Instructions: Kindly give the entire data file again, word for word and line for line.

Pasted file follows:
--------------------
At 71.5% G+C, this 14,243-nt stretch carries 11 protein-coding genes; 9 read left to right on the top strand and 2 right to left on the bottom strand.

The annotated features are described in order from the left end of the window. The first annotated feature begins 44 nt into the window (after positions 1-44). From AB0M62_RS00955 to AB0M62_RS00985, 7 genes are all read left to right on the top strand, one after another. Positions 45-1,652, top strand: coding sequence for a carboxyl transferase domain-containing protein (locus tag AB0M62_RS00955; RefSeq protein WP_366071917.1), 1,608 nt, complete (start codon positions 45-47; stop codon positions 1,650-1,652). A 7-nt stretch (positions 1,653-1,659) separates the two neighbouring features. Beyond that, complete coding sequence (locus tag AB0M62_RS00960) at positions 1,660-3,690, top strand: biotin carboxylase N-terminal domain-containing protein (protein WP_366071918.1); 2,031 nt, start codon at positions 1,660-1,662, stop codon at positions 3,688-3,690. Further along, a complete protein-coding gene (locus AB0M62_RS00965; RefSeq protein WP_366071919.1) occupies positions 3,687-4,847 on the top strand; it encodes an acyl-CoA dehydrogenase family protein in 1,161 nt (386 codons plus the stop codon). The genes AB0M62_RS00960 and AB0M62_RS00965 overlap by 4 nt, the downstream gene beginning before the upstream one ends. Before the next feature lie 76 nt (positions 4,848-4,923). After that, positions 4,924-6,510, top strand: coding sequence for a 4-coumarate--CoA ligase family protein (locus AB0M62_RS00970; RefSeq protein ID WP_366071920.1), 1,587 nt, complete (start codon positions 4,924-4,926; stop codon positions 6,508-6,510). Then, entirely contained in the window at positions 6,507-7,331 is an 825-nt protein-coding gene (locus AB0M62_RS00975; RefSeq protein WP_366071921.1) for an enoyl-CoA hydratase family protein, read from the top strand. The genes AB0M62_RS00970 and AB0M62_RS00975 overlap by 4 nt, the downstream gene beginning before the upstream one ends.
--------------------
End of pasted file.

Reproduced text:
At 71.5% G+C, this 14,243-nt stretch carries 11 protein-coding genes; 9 read left to right on the top strand and 2 right to left on the bottom strand.

The annotated features are described in order from the left end of the window. The first annotated feature begins 44 nt into the window (after positions 1-44). From AB0M62_RS00955 to AB0M62_RS00985, 7 genes are all read left to right on the top strand, one after another. Positions 45-1,652, top strand: coding sequence for a carboxyl transferase domain-containing protein (locus tag AB0M62_RS00955; RefSeq protein WP_366071917.1), 1,608 nt, complete (start codon positions 45-47; stop codon positions 1,650-1,652). A 7-nt stretch (positions 1,653-1,659) separates the two neighbouring features. Beyond that, complete coding sequence (locus tag AB0M62_RS00960) at positions 1,660-3,690, top strand: biotin carboxylase N-terminal domain-containing protein (protein WP_366071918.1); 2,031 nt, start codon at positions 1,660-1,662, stop codon at positions 3,688-3,690. Further along, a complete protein-coding gene (locus AB0M62_RS00965; RefSeq protein WP_366071919.1) occupies positions 3,687-4,847 on the top strand; it encodes an acyl-CoA dehydrogenase family protein in 1,161 nt (386 codons plus the stop codon). The genes AB0M62_RS00960 and AB0M62_RS00965 overlap by 4 nt, the downstream gene beginning before the upstream one ends. Before the next feature lie 76 nt (positions 4,848-4,923). After that, positions 4,924-6,510, top strand: coding sequence for a 4-coumarate--CoA ligase family protein (locus AB0M62_RS00970; RefSeq protein ID WP_366071920.1), 1,587 nt, complete (start codon positions 4,924-4,926; stop codon positions 6,508-6,510). Then, entirely contained in the window at positions 6,507-7,331 is an 825-nt protein-coding gene (locus AB0M62_RS00975; RefSeq protein WP_366071921.1) for an enoyl-CoA hydratase family protein, read from the top strand. The genes AB0M62_RS00970 and AB0M62_RS00975 overlap by 4 nt, the downstream gene beginning before the upstream one ends.